Upon returning from the void, the hunter found himself tied with his own rope. In the same chair to which he had tied his captive not long ago. The hunter didn’t know whether to be happy or not. His head was buzzing, and he could not fathom what had happened. Alive, alas. He sighed: frustrated, fatigued, disappointed, drunk.

Knocking his broken wooden leg, the deadman sprang into the hunter's face. He stretched his holey rictus again and stared what was his own prey in the eyes.

“Is the rope too tight?”

“Are you mocking me?” the hunter muttered through his teeth.

“No, no, not at all.”

The hunter couldn't break free. He fidgeted in his chair, straining his muscles, shaking his head, but the rope was stronger. He should have tied it this way earlier, however the deadman had done it. Though... He made one last attempt, took a full breath and tried straightening his shoulders but to no luck.

“Now what? You going to kill me?”

“Time will tell. I might kill you, I might... eat you! One never knows!”  The deadman grabbed a second chair and settled across the table, where the hunter had sat before. “But first, we talk.”

“Huh. About what?”

Silence. The same holey smile. The deadman pulled the candle to him and folded his arms. The light illuminated his face from below: all wrinkles and yellow creases, dull grey eyes, dry blue lips. His prey remained seated in the dusk.

“Well... What’s it like… to be alive?”

The hunter rolled his eyes.

“You tell me. At least you have something to compare.”

The candle danced as the deadman laughed, playing shadows on his phosphoric face.

“If I could remember!” he shouted, and waved his hands. “The memory is, you know, like flesh, decomposing over time. I didn't think about it then either. Neither do you now, I suppose. So, show some appreciation – seize the situation!”

The hunter furrowed and fell silent. Bony fingers began tapping on the table.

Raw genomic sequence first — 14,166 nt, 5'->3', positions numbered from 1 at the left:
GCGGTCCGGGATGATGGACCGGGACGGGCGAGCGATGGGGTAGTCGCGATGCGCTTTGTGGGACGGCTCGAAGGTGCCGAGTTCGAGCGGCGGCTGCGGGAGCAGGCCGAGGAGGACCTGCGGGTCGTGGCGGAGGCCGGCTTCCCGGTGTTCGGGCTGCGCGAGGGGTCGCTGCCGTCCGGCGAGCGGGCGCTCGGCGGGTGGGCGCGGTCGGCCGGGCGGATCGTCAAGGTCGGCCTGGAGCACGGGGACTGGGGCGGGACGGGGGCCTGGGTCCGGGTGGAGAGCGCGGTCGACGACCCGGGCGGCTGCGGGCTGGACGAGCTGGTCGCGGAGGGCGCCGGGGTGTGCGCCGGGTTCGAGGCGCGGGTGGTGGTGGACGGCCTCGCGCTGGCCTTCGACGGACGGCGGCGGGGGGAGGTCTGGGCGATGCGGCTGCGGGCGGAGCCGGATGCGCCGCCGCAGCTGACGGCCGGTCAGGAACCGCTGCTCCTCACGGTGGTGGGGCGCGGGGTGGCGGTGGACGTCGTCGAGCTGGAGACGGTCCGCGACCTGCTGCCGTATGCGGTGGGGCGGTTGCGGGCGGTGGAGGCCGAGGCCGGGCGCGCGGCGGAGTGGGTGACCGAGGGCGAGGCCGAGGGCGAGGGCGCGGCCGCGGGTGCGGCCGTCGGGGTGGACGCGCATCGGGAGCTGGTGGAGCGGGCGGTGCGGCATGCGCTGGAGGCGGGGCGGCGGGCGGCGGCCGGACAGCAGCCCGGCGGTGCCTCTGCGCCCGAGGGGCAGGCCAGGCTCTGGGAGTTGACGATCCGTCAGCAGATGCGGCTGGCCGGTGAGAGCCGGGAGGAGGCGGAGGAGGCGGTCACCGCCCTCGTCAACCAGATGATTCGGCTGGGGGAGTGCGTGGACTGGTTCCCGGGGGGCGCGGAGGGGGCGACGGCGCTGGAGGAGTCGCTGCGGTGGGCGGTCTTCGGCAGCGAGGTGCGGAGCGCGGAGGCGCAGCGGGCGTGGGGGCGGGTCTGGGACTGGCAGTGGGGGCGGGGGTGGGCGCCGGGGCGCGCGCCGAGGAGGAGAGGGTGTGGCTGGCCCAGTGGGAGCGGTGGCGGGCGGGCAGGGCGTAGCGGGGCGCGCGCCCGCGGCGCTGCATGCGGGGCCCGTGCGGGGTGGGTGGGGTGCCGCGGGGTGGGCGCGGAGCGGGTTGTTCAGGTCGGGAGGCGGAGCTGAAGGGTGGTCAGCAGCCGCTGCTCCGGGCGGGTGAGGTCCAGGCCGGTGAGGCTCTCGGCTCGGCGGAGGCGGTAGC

“So...? What is it like?”

“Not bad,” the hunter mumbled. “But more and more I find myself desiring death.”

“But you are still alive! It means you don’t really want to die. What stops you?”

“Instinct. I was born to survive. I’ll die surviving. Nothing else.”

“Me-lo-dra-ma-tic. It’s an ineluctable part of nature.”

“Except for the dead.”

The deadman smiled and wagged his head.

“Oh, if only.”

Silence lingered in the room. They sat staring at each other for a minute, two, five. The hunter had no desire to speak. The deadman was wheezing. The candle kept melting, the draught whistling through the broken glass.

The deadman shrugged.

“You know... I changed my mind about killing you.”

“Really? Too bad. I'm already in the mood.”

The deadman smirked, stood up, and, shuffling the remnants of his wooden prosthetic on the rotten floorboards, approached the hunter.

“A hunter decided to leave without a trophy?” the hunter asked.

“Not quite.” A sly smile slit the deadman’s face. A large knife flashed in his hands. “I wouldn’t mind having a new leg.”


The deadman stepped out of the tavern, looked around, and gazed upon the night sky. Clear, unencumbered by clouds, it was dotted with random patterns of stars: tiny glowing beacons encircling a large white bitten disk, like sparks, once blasted away from fire and froze in infinity.

A blissful, carefree smile reverberated on the deadman's face, and he staggered down the road through a sunflower field: the field of a thousand little suns, the field on which will soon fall the dew, the field which dawn will soon enrich with colour.